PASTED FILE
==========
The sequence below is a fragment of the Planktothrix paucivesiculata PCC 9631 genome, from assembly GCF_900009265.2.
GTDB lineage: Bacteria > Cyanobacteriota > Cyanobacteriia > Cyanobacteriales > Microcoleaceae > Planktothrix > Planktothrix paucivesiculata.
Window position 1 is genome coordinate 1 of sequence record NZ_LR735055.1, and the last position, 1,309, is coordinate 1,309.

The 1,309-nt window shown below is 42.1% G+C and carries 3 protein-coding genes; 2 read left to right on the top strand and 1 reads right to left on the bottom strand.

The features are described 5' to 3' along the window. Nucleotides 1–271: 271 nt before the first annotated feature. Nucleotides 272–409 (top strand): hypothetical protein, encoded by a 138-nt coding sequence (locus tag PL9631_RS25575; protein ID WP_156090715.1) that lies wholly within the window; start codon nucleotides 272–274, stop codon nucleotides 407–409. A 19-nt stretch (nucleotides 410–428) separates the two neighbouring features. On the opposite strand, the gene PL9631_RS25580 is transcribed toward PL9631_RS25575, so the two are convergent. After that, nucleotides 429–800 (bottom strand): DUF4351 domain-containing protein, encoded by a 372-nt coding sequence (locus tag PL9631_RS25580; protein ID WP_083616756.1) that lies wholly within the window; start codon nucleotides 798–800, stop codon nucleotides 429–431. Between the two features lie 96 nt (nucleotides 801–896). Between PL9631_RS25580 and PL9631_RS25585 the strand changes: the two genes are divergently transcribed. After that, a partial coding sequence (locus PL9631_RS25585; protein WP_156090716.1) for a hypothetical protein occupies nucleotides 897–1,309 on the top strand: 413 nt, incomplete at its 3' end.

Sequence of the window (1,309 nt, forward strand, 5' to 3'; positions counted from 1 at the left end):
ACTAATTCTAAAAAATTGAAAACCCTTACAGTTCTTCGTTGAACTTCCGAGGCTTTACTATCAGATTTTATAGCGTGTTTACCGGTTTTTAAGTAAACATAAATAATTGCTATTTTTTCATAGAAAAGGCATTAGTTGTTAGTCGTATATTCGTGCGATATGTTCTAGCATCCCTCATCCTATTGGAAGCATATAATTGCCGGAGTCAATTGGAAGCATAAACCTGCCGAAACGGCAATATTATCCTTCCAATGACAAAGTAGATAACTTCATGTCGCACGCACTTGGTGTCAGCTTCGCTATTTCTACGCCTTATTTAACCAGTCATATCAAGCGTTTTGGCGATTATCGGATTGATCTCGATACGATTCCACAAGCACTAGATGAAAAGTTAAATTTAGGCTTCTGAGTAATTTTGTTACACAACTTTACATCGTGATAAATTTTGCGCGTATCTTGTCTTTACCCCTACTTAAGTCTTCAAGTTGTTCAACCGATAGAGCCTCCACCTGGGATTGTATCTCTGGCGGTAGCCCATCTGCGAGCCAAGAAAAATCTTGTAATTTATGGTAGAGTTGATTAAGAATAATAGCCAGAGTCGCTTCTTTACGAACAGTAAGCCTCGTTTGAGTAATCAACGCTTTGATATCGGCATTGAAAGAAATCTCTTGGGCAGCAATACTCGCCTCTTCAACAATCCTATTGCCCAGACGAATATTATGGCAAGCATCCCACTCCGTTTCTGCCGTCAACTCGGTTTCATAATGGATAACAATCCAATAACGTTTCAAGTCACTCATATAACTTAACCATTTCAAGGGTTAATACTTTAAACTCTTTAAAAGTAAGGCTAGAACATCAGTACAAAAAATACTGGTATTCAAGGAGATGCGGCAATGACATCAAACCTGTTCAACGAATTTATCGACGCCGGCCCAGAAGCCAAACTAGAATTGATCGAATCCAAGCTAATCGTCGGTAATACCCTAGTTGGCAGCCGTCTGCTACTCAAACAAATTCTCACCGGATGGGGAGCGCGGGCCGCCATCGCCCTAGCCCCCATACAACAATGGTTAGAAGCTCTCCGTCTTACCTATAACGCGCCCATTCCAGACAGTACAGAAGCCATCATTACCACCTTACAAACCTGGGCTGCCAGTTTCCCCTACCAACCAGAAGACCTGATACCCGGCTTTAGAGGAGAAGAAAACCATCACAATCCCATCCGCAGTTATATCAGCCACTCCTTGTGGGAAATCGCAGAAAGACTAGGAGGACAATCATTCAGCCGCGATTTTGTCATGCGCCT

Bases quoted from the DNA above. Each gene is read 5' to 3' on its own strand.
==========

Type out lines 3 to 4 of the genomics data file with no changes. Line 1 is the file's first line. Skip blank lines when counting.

Window position 1 is genome coordinate 1 of sequence record NZ_LR735055.1, and the last position, 1,309, is coordinate 1,309.

The 1,309-nt window shown below is 42.1% G+C and carries 3 protein-coding genes; 2 read left to right on the top strand and 1 reads right to left on the bottom strand.